Your thoughts on being "written up". - Page 3Register Today!
- Jun 17, '12 by interleukin"Conscientious Professionals" do not tolerate such catch-22 conditions. They ask:
"Which do you prefer....all charting done or no overtime?"
These days, they are often incompatible scenarios.
If you, indeed, allow yourself to be turned into a long-term task monkey, then don't complain about it.
As a professional, you need to at least apprise them of their impossible mandates.
And, if they won't address or resolve the issues then, as a professional, pack up your dignity and leave.
Continuing to patch poor management behavior only guarantees its perpetuation.Last edit by interleukin on Jun 17, '12 : Reason: grammar
- Jun 17, '12 by loveu123I used to work on such a unit at the same hospital that im in now. People used to talk constantly about how they were scared of getting a write up for any little thing that happened on the unit. My coworker got a write up for choosing to intervene for a patient that had a vtach instead of restarting an infiltrated iv line to give vanco that was q24 hours. I left after they tried to write me up for punching in 3 mins late. I treatened to get union rep becausr our contract allowed to punch 7mins before and after. Im now working in a step down unit with trauma and surgical that is much more difficult at the same hospital,and i am not as stressed as i used to be in my old unit. The leadership in my new unit is very supportive and respect us and makr us feel appreciated.Last edit by loveu123 on Jun 17, '12
- Jun 17, '12 by VivaLasViejasPersonally, I think write-ups are WAAAAAY overused in our profession. Like other posters before me have stated, we aren't grade-schoolers in need of discipline for some minor infraction of the rules, such as chewing gum in class. We are adults and should be treated like adults, although I have no problem writing up someone whom I've already warned about a patient care issue or a particular behavior (calling in with the 'bottle flu' every Sunday they're on duty is a pet peeve of mine).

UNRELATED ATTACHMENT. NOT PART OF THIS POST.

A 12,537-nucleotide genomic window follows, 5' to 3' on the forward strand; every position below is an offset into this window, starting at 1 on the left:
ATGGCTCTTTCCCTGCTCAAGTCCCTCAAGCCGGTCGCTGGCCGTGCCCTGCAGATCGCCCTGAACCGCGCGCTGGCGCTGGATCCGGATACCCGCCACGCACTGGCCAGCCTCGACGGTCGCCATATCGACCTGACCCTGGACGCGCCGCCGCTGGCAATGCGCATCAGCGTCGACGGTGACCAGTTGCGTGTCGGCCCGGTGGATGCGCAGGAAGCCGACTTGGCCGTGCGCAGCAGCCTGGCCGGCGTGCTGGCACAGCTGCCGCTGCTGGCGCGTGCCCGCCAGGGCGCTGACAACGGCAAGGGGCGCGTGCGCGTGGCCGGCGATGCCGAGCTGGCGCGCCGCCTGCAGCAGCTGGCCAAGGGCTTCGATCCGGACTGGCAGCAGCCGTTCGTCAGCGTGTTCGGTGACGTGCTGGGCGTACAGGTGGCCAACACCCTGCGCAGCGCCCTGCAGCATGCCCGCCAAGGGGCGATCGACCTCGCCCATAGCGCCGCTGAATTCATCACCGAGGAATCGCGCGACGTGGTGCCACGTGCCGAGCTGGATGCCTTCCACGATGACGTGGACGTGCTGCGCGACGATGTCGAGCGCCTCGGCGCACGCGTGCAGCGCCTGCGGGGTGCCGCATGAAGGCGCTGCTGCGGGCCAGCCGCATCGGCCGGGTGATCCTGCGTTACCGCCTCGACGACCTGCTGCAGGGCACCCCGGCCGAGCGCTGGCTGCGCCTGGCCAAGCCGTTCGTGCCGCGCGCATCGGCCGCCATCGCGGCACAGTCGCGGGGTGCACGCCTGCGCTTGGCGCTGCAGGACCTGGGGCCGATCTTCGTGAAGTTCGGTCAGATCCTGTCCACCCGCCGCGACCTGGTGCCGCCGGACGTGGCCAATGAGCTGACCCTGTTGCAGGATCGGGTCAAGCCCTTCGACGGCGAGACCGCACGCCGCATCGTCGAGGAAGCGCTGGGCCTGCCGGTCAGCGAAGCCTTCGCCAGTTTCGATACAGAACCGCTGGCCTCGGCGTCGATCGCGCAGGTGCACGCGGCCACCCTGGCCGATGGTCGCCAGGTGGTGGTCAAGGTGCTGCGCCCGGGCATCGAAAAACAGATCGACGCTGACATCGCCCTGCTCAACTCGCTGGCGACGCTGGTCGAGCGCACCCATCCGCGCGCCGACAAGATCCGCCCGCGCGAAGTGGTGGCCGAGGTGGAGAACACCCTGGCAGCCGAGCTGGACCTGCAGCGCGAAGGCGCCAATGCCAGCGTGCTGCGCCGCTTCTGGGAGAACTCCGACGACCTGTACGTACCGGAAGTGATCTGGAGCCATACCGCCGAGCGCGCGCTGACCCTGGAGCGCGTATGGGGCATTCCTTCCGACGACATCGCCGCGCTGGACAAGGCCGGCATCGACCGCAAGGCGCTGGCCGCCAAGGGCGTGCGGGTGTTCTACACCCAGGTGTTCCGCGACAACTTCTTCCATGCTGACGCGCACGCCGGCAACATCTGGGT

But unless it's something flagrant, such as leaving residents in soiled briefs for the next shift to deal with, I prefer to assume staff members need education, not punishment, so I'll sit them down and discuss the problem, then document the conversation in a journal in case they continue the objectionable practice. This constitutes a verbal warning; it starts a paper trail that progresses to written warnings (three strikes and you're out) and finally termination if necessary. I don't like to see my company have to pay unemployment claims, so the paperwork had better be there. (Now, if I can just get my floor supervisors to do this.......)
- Jun 17, '12 by wickeddiazrnQuote from RNSuzq1I'd like others thoughts on being "written-up" at work. Before becoming an RN, I spent 6yrs in the Navy & 10yrs in Business. In all those yrs, not once was I written-up for anything. I've been working on the same floor for quite a few yrs & have never seen anything like the write-ups people get, for the most ridiculous reasons. I only know a few people who rec'd warnings for med-errors or patient care (it's rare). Most of the what you're written up for, are minor clerical errors, things that could & should be handled with a quick discussion with Mgmt, if at all.
These are actual notes: You were observed on the video tape with a drink at the Nurses Station - this is not permitted, please make an appt. to discuss this. (The Mgr. walks around the floor all day guzzling coffee, go figure). You clocked in 1 minute late last week, please see me to be re-educated about the importance of being on time. Really? That was the 1 time I was late in all these yrs & I get drug into the office about it. I was late because a lost old man in the lobby, asked me to show him where the ICU was, so he could see his Wife. They didn't care - I got a write-up, that'll teach me not to be nice again.